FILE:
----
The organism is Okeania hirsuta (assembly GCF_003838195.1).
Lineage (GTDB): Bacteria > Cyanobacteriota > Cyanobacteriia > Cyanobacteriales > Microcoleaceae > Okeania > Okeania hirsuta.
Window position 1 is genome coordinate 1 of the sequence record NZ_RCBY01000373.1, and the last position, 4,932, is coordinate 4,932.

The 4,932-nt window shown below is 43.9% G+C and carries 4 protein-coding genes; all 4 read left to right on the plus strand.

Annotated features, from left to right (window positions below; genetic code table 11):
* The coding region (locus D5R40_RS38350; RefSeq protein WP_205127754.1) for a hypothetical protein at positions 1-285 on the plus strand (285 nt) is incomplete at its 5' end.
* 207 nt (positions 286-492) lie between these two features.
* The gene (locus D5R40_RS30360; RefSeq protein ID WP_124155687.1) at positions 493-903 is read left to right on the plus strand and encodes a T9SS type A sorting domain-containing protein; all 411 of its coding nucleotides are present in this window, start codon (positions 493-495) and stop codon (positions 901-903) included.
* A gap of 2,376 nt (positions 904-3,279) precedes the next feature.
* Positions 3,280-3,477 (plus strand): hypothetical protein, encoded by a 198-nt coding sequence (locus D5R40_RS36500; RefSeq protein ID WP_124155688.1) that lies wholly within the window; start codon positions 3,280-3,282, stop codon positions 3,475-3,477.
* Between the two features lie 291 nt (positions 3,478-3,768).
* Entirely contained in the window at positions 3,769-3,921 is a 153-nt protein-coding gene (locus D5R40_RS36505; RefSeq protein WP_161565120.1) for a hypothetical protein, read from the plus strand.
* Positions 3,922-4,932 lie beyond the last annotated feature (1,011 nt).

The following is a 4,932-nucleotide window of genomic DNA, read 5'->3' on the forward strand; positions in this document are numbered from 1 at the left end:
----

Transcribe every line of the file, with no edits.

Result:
The organism is Okeania hirsuta (assembly GCF_003838195.1).
Lineage (GTDB): Bacteria > Cyanobacteriota > Cyanobacteriia > Cyanobacteriales > Microcoleaceae > Okeania > Okeania hirsuta.
Window position 1 is genome coordinate 1 of the sequence record NZ_RCBY01000373.1, and the last position, 4,932, is coordinate 4,932.

The 4,932-nt window shown below is 43.9% G+C and carries 4 protein-coding genes; all 4 read left to right on the plus strand.

Annotated features, from left to right (window positions below; genetic code table 11):
* The coding region (locus D5R40_RS38350; RefSeq protein WP_205127754.1) for a hypothetical protein at positions 1-285 on the plus strand (285 nt) is incomplete at its 5' end.
* 207 nt (positions 286-492) lie between these two features.
* The gene (locus D5R40_RS30360; RefSeq protein ID WP_124155687.1) at positions 493-903 is read left to right on the plus strand and encodes a T9SS type A sorting domain-containing protein; all 411 of its coding nucleotides are present in this window, start codon (positions 493-495) and stop codon (positions 901-903) included.
* A gap of 2,376 nt (positions 904-3,279) precedes the next feature.
* Positions 3,280-3,477 (plus strand): hypothetical protein, encoded by a 198-nt coding sequence (locus D5R40_RS36500; RefSeq protein ID WP_124155688.1) that lies wholly within the window; start codon positions 3,280-3,282, stop codon positions 3,475-3,477.
* Between the two features lie 291 nt (positions 3,478-3,768).
* Entirely contained in the window at positions 3,769-3,921 is a 153-nt protein-coding gene (locus D5R40_RS36505; RefSeq protein WP_161565120.1) for a hypothetical protein, read from the plus strand.
* Positions 3,922-4,932 lie beyond the last annotated feature (1,011 nt).

The following is a 4,932-nucleotide window of genomic DNA, read 5'->3' on the forward strand; positions in this document are numbered from 1 at the left end: